"The Way Way Back": Way Way Charming Review

This directorial debut of Nat Faxon and Jim Rash is a throwback to simpler days, even as it’s set in modern day. Curiously absent are smartphones, video game systems and televisions, but ever-present are teenage ennui, growing pains, and family drama, which 14-year old Duncan attempts to navigate in this charming coming-of-age tale.

The plot centers around introverted teenager, Duncan (Liam James), who is dreading spending his summer with his divorced mother’s boyfriend, Trent (Steve Carrel) at his beach house on the Cape. It’s quickly apparent why; Carrel’s portrayal of the cold, vindictive anti-father-figure is a stark departure from the cuddly character we’re used to seeing from him play. In the opening scene, en route to the beach house Trent shouts back to Duncan (who’s seated in the “way way back”) to ask him how he would rate himself on a scale of 1-10. When Duncan offers a 6, Trent quickly rebuts him, saying he’s a 3 (“who says that?” Duncan later asks. We’re asking ourselves the same question).  Meanwhile, Duncan’s mother (Toni Collette) is asleep in the passenger’s seat, and we wonder how things might’ve been different if she had heard that. Later, we learn it likely wouldn’t matter; Collette perfectly portrays the desperation of a divorcee of a certain age, terrified to end up alone, who settles for Trent despite his obvious flaws.

Upon arrival at the beach house, we’re introduced to a parade of colorful neighbors, including Betty, a loud and boozy Allison Janney and her teenage daughter Suzanna, who quickly becomes Duncan’s crush and his first foray into awkward teenage attraction. The rest of Trent’s friends run the gamut of dysfunction from alcoholics to oversharers and adulterers. Suzanna informs Duncan that summer on the Cape is “like Spring Break for adults”, and that certainly seems to be the case. Duncan is alienated in this world where adults act like kids and kids act like adults, so it’s no wonder he finds a bike in Trent’s garage and begins exploring the town on his own.

Soon, he discovers Water Wizz, an old-fashioned water park managed by Owen, a quirky-cool Sam Rockwell.  In one of the most entertaining roles of the movie, Rockwell is the impossibly confident jokester with the joy of a kid and the wisdom of a man. This puts him in the perfect position to serve as a confidante for Duncan, and eventually satisfy some of the father-son relationship Duncan has been secretly craving. Owen recognizes that the kid needs some work and offers him a job at the waterpark, which Duncan accepts with the enthusiasm any teenage boy would have when asked to work at a water park.  We watch Duncan evolve from a meek introvert, angry at his mother’s emotional abandonment, to a confident young guy who can barely contain his excitement once he’s welcomed into the ragtag crew at Water Wizz (including supporting roles from codirectors/cowriters Nat Faxon and Jim Rash themselves).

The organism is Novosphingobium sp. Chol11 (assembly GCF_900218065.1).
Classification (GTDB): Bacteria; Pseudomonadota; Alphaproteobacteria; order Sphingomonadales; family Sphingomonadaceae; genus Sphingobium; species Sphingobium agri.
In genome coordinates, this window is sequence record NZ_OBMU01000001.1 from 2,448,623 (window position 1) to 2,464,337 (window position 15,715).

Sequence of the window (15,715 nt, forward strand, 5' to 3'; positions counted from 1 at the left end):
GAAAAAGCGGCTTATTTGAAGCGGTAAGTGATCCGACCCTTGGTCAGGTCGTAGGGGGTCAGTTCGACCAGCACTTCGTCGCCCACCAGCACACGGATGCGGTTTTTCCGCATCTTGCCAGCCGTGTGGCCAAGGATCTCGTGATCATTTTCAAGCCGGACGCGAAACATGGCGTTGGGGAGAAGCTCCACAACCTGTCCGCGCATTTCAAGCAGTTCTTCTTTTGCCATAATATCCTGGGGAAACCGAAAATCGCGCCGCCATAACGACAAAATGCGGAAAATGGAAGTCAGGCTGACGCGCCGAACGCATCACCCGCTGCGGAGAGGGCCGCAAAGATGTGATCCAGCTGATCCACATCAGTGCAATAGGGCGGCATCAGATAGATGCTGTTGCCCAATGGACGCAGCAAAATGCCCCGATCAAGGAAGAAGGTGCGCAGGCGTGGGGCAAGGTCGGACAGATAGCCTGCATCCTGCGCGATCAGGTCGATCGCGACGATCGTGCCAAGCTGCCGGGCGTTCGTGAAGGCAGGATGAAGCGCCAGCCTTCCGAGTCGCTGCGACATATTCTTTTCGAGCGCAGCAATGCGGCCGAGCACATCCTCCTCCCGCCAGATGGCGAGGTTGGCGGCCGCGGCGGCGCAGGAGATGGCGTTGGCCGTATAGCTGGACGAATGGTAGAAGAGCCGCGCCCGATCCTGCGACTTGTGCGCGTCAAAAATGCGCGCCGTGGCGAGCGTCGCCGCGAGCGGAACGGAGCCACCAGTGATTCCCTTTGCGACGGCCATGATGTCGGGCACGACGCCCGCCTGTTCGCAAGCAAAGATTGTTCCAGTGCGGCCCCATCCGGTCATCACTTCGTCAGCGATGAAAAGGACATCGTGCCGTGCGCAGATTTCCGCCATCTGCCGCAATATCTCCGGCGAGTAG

Sure, it could be considered cliché: painfully awkward and shy teenage boy learns from more experienced (and hilarious) mentors and discovers a sense of identity (and even some cool!) against all odds. But there’s something different here. It’s the perfect balance of heavy and light, of old and new, of nostalgic and refreshing. For every loud and boisterous laugh-out-loud moment, there’s a quiet look between mother and son that conveys more than any dialogue could. The characters are flawed people, struggling to figure things out, drawn with believability that keeps the story interesting even as we can predict every turn in the larger plot.

It may not be especially groundbreaking, but it’s probably the most honest, sweet summer movie you’ll see. It doesn’t feel contrived or “Hollywood”; it feels like real people and a real story that takes you through a whole range of emotions. Take a ride in The Way Way Back for a highly personal cathartic and nostalgic experience that ends on a hopeful note and leaves you wanting more.

"The Way Way Back" opens July 5, 2013 and is rated PG13. Drama. Directed by Jim Rash, Nat Faxon. Written by Jim Rash, Nat Faxon. Starring Allison Janney, Amanda Peet, Liam James, Maya Angelou, Sam Rockwell, Steve Carell, Toni Collette.

Ashley Higgins • Staff Writer

An unabashed movie junkie, Ashley spends an inordinate amount of time in front of the screen, watching just about anything she can get her hands on, with a special soft-spot for old Hollywood and anything clever and thought-provoking. 


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